Hamline University is pleased to announce it has partnered with 3M, Cargill, The Carlson Group, Wells Fargo, HealthPartners, HIRED, Minnesota Public Radio, Neighborhood Development Center, St. Paul College, and various e-media outlets and cultural institutions to host the Middle East Education to Employment Fellowship Project.
The project, supported by a grant from the U.S. Department of State, educates visiting Fellows from the Middle East in entrepreneurial skills. These sixteen Fellows were recruited for their demonstrated leadership potential, after national searches conducted in their home communities with the support of the local cultural attaché offices of the U.S. Embassy. They are mid-level administrators, community activists, NGO organizers, and individuals with backgrounds in business, economics and the liberal arts from the Palestinian Territories, Israel, Jordan and Lebanon.
The project’s goal is to train the Fellows in various business models of entrepreneurship. To do so, Hamline University has teamed up with business partners in Minnesota to instruct the Fellows in formal and informal settings. The business partners will teach and mentor the Fellows by providing them the guidance and training needed to create opportunities for gainful employment, and to impart these skills to others in their own communities.
Hamline, in turn, will contribute the wealth of experience of its business school and the expertise of its civic education faculty. The Fellows will also participate in workshops on workplace diversity hosted by the U.S. business partners, and visit with organizations that reflect the Twin Cities’ multicultural background. As a result, by project’s end the Fellows will learn how individuals and institutions in the U.S. nurture pluralism, accommodate differences, and promote inclusion of minority groups, in schools, the workplace, and the community at large.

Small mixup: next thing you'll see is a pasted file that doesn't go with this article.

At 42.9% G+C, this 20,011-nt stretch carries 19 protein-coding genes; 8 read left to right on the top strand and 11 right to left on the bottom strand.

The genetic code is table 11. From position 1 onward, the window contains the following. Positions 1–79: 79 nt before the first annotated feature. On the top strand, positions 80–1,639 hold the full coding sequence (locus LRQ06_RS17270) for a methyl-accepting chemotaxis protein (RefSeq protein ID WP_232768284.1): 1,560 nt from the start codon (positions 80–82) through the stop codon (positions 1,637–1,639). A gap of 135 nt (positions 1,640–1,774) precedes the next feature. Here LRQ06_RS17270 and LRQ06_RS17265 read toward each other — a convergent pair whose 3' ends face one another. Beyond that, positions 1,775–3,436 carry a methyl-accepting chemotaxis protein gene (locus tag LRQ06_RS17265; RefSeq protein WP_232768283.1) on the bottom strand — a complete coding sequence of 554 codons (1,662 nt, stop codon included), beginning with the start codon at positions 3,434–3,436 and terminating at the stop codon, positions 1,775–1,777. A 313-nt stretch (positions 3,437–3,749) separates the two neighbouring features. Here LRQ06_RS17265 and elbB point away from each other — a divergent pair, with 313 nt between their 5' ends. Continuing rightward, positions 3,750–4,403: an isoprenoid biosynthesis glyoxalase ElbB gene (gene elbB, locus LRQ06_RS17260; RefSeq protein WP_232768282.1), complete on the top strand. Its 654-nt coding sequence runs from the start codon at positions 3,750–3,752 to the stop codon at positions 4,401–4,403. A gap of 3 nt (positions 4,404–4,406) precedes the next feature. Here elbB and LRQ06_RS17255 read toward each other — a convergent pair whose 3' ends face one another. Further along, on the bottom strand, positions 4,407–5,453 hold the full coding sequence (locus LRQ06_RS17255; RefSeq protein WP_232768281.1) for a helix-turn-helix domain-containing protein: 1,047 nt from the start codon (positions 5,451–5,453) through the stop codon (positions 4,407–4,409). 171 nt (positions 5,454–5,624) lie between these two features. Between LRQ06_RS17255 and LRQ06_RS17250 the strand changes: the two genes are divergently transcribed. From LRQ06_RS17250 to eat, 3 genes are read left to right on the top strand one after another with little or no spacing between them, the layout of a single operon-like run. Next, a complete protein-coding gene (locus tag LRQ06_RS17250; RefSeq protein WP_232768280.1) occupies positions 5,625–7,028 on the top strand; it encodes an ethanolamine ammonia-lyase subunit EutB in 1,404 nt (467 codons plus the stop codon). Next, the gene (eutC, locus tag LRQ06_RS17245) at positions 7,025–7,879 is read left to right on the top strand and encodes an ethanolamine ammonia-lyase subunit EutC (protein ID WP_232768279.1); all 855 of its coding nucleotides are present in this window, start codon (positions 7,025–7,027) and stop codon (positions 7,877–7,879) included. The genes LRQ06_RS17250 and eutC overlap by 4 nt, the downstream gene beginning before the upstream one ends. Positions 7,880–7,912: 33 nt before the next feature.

After the intensive training program is complete, the Fellows will return home and start up businesses, leading others to explore economic opportunities and employment. In order to ensure the success of the project, the U.S. business partners’ representatives will visit the Fellows in their communities to assist them in effectively implementing their business plans.
The premise of The Middle East Education to Employment Project is that conflicts and violence are byproducts of a lack of economic opportunity. In the Middle East, inadequate training and high unemployment lead to an explosive situation in which disenfranchised youth are prone to violence within the local communities or along ethnic-religious and national lines.
The project’s overall hope is that through practical training, private enterprise initiatives, and constructive business leadership, job opportunities will grow in the aforementioned communities, political tensions will subside and a more hospitable environment will emerge to accommodate cultural, religious and ethnic differences and nurture pluralism. As a byproduct of these efforts, it is also hoped that participating individuals.